Review: Netflix’s Top Boy

Top Boy makes a return with its third season after a six-year break, with the help of executive producer and big fan, Drake. The show offers a lens into young people’s lives living on an East London housing estate, their lifestyle comprising of both hardship and camaraderie.

The protagonists, Dushane, played by rapper ‘Asher D’, and Sully, played by rapper ‘Kano’, return to Summerhouse to find that the workings of their estate have evolved during their time away. An abundance of artists endorses the series’ comeback, including Mercury Prize winner Dave with his impressive TV debut as Modie and rapper Little Simz as Shelley.

Since Dushane, Sully and the viewers’ break from Summerhouse, aspiring ‘Top Boy’ Jamie is on the rise, offering a fresh personality to the estate and the screen. The show has been criticised for fuelling the prejudice around Black working class people by depicting them as ruthlessly violent criminals.

The multifaceted character Jamie, played by Michael Ward, challenges this critique. Jamie’s rise to the top is unequivocally achieved through the merciless and Machiavellian means too familiar to loyal viewers, as well as many of those who live on an estate similar to Summerhouse. Nonetheless, he simultaneously fathers his two younger brothers after their parents die of illness, making him an honourable and sympathetic character which contradicts this stereotype.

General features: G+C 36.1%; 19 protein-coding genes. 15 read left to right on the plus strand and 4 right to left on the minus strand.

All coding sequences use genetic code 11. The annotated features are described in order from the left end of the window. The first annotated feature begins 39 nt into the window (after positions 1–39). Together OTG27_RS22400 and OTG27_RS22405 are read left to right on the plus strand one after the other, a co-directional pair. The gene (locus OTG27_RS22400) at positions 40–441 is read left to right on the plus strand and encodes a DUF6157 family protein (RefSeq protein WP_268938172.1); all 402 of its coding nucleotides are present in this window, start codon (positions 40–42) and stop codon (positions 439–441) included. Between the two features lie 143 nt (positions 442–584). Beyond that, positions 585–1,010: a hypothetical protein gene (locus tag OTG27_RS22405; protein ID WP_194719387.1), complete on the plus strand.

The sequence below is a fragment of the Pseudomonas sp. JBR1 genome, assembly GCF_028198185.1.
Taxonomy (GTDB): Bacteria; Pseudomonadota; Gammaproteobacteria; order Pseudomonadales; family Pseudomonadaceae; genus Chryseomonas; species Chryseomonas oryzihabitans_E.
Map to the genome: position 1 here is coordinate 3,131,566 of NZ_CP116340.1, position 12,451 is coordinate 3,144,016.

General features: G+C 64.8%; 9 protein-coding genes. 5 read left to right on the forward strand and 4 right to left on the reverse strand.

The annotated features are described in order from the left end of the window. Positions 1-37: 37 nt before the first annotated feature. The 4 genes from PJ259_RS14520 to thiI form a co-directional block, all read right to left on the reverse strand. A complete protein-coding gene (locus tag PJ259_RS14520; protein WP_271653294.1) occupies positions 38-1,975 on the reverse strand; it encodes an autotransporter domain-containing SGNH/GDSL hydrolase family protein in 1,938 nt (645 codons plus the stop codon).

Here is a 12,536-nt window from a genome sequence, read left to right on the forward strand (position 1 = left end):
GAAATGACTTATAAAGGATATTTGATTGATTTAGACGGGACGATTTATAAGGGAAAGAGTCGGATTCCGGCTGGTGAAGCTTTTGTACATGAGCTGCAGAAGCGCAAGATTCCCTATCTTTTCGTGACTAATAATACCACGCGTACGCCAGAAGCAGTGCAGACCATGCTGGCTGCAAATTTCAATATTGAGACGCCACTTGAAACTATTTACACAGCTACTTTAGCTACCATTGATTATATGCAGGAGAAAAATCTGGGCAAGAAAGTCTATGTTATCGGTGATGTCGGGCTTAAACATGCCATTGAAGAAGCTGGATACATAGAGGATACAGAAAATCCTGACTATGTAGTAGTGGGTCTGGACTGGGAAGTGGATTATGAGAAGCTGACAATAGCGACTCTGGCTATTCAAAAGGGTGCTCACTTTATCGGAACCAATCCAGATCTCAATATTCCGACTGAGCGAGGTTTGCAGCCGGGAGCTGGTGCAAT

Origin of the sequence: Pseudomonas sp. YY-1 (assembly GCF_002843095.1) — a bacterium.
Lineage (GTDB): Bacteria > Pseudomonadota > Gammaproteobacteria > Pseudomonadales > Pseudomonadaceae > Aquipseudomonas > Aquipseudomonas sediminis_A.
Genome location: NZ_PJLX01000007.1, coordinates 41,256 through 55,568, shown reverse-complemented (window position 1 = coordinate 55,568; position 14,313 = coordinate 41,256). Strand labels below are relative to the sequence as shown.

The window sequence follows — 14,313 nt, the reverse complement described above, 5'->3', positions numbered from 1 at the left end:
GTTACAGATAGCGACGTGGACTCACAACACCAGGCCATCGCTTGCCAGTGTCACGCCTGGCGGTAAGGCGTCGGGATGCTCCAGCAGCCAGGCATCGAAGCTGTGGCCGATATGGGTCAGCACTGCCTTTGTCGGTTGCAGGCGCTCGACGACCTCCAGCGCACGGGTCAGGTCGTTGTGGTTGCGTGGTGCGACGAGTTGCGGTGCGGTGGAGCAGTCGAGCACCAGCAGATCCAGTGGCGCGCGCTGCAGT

It is not only the boys on the block that have changed over time; Top Boy also offers an insight into the changing nature of London, showing how areas like Hackney have become gentrified. This is comically captured in Dushane’s homecoming from Jamaica, when he buys a £3.50 coffee, which is fastidiously brewed by the barista. The show also makes more salient observations, the most harrowing of which being the distressing visits from immigration officers to the mother of the young hardworking schoolboy Ats, played by Keiyon Cook. Having lived and worked in England for 20 years, Ats’ mother, Amma, played by Jolade Obasola, is haunted by the threat of having to leave her son and life in London. This compels Ats to take on some of the financial burden, firstly selling homemade burgers to fellow students outside school. Later, he is enticed by the appeal of selling drugs and is driven into a violent gang culture.

This woeful path that Ats is dragged down shows how ostracization and financial injustice can force young people to get caught up in the troubles of the streets. This heart-breaking story strongly resonates with all affected by the Windrush scandal. Top Boy humanises this political crisis and highlights the traumatic reality facing families like that of Ats’. The long-awaited return of Top Boy, with its gripping plot as well as its fresh and familiar faces, does not come as a disappointment. In our uncertain political times, it is reassuring that the arts retain a front seat in shining a spotlight on the contemporary injustices of society. 

Image Credit: Netflix